Gary Strachan – "Write" Said Fred

A Whimsical Daily Diary From Deep Within A Random Mind

Audience With The Pope

I’m penning this offering accompanied by the BBC Radio Leeds commentary of the Leeds United v Rotherham United. The voices of commentator Adam Pope and ex-Leeds player Noel Whelan my self-inflicted distraction to the writing process. As you’d expect this following of events at Elland Road handicaps my focus and concentration.

Attempting to write a narrative when your completely distracted is a new experience for yours truly. When I endeavour to wax lyrical I ordinarily attempt to avoid noise, like I would reality TV shows and Waggon Wheel biscuits.

In middle-age, I’m easily diverted from the task at hand. Now, when I lose my thread, re-focussing is a challenge for GJ Strachan; consequently, I like a silent environ when putting pen to paper. However, as I want to spend my Saturday afternoon both writing and following events in the Leeds game, I’ve chosen to take the hit concentration wise.

As I write, from Leeds’ amphitheatre in LS11, Pope and Whelan paint a landscape of warriors in white seeking to vanquish invaders from 30 miles south. The warriors urged on by 30,000+ spectators, metaphorically baying for their tribe to trample roughshod over the gauntlet thrown down by South Yorkshire challengers.

In my minds eye, the broadcasters narration of each scene transporting me to the amphitheatre. My senses stirred to such an extent the living room takes on the fragrance of Eau de Matchday – An evocative scent of ale, cola and a very peppery meat and potato pie.

To add to the realism of the matchday experience two young kids have just knocked on my front door, offering to ‘look after’ my car (currently parked on my drive) for a fiver. I politely declined……. Incidentally, can “B****r off you cheeky little gets!” be classed as politely declining?!

Football commentaries have played a large part in my sojourn from fledgling years to middle age. Amongst them the iconic game descriptives of Coleman and Davies on 1970’s Match of the Day. Not to mention ITV’s Macklin, Wolstenholme and Tyler’s post-Sunday dinner efforts in the same decade.

Decades of local radio football broadcasts from Helm, Gration, Law, Dennis and now Pope have also left a footprint of fondness on my life canvas. Successfully achieving their mission to skilfully render pre-game chaste canvasses with colour – Chromatic additions sourced from the match events unfolding in front of them.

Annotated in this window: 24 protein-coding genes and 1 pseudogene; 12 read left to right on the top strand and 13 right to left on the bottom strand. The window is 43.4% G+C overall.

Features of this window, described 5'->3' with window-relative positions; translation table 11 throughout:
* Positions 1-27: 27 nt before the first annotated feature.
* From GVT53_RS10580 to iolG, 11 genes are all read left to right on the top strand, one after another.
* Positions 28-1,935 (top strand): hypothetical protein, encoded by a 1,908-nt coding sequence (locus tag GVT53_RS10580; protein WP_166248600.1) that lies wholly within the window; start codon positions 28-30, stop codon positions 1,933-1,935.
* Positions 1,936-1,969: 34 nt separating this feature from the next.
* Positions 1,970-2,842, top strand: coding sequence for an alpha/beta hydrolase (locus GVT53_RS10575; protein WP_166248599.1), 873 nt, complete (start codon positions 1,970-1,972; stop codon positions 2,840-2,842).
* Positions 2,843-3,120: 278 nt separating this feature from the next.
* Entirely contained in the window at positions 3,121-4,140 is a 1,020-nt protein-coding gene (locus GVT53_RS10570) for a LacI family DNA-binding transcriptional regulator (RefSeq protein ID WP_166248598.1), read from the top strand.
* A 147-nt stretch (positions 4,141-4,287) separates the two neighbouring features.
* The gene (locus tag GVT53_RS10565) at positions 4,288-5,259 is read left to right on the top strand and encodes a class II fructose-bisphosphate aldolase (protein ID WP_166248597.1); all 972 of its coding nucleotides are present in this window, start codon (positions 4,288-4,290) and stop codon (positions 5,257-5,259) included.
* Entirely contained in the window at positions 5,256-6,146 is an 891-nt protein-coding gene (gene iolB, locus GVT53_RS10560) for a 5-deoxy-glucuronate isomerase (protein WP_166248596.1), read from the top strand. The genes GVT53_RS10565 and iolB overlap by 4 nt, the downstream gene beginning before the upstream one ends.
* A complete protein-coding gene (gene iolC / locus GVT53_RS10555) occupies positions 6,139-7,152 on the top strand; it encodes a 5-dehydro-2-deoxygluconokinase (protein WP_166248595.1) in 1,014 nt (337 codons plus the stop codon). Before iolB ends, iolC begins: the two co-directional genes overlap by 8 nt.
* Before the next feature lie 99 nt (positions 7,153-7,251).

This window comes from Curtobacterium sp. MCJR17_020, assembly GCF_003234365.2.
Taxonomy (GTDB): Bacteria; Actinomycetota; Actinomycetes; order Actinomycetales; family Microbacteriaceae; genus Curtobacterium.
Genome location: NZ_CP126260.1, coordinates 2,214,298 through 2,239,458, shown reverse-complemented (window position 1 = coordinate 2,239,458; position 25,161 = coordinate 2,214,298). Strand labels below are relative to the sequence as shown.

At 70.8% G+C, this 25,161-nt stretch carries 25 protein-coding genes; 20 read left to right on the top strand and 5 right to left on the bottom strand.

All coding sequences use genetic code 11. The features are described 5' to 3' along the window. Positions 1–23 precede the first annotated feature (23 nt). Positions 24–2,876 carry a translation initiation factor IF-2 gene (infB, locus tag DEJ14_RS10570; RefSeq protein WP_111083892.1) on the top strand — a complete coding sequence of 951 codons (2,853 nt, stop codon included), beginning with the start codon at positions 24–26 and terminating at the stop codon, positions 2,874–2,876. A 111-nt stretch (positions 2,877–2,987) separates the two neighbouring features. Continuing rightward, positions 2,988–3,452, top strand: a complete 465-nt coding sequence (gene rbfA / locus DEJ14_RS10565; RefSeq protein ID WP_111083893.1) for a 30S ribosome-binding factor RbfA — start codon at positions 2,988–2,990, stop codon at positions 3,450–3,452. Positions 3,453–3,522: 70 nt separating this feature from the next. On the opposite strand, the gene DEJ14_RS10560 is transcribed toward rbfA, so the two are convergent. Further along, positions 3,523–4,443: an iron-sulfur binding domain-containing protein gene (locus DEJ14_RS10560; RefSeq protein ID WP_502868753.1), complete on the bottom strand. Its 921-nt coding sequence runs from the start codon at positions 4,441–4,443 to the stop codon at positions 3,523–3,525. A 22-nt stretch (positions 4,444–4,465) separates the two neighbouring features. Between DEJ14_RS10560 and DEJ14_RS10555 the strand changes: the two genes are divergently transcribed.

The completed canvas won’t one day bring descendants a surprisingly high valuation on the BBC’s Antiques Roadshow. However, without these metaphoric paintings an untold number of football fans would be bereft of live match transmissions.

Listening to the Radio Leeds commentary it’s noticeable the new high tempo style of play employed by Leeds United means Adam Pope is having to deliver his words at the speed of a livestock auctioneer.

Pope

Hopefully, the Radio Leeds commentator can maintain the pace of his oration over the 90 minutes. He got to half-time unscathed, although there was evidence of hoarseness as the referee’s whistle signalled the break. I assume he’s using the fifteen minutes until resumption to rest his vocal chords and partake in an efficacious gargle with TCP.

So think on Saiz, Douglas, Klich et al. Think of the poor broadcaster when your moving the ball around at the speed of a pinball table bumper.

From a personal perspective I’m full of admiration for the job these broadcasters undertake. Watching a match in a stadium and immediately pick a player’s identity, as is a commentator’s remit, must be a challenge. Particularly if the action is taking place in a packed penalty area.

When spectating at Elland Road Stadium, there’ve been numerous occasions when I’ve been uncertain of a goal scorer or the instigator of an infringement…… Not to mention how I ended up at Leeds United’s ground when I’d only left home for a pint of milk.

Oh, I nearly forgot, Leeds won 2-0…….. Those Spanish, Polish and English kids sure play a mean football!

Categories: Blogs, fiction, humour, sport

Tags: , , , , , , , ,

Leave a Reply

Fill in your details below or click an icon to log in:

WordPress.com Logo

You are commenting using your WordPress.com account. Log Out /  Change )

Google+ photo

You are commenting using your Google+ account. Log Out /  Change )

Twitter picture

You are commenting using your Twitter account. Log Out /  Change )

Facebook photo

You are commenting using your Facebook account. Log Out /  Change )

Connecting to %s

This site uses Akismet to reduce spam. Learn how your comment data is processed.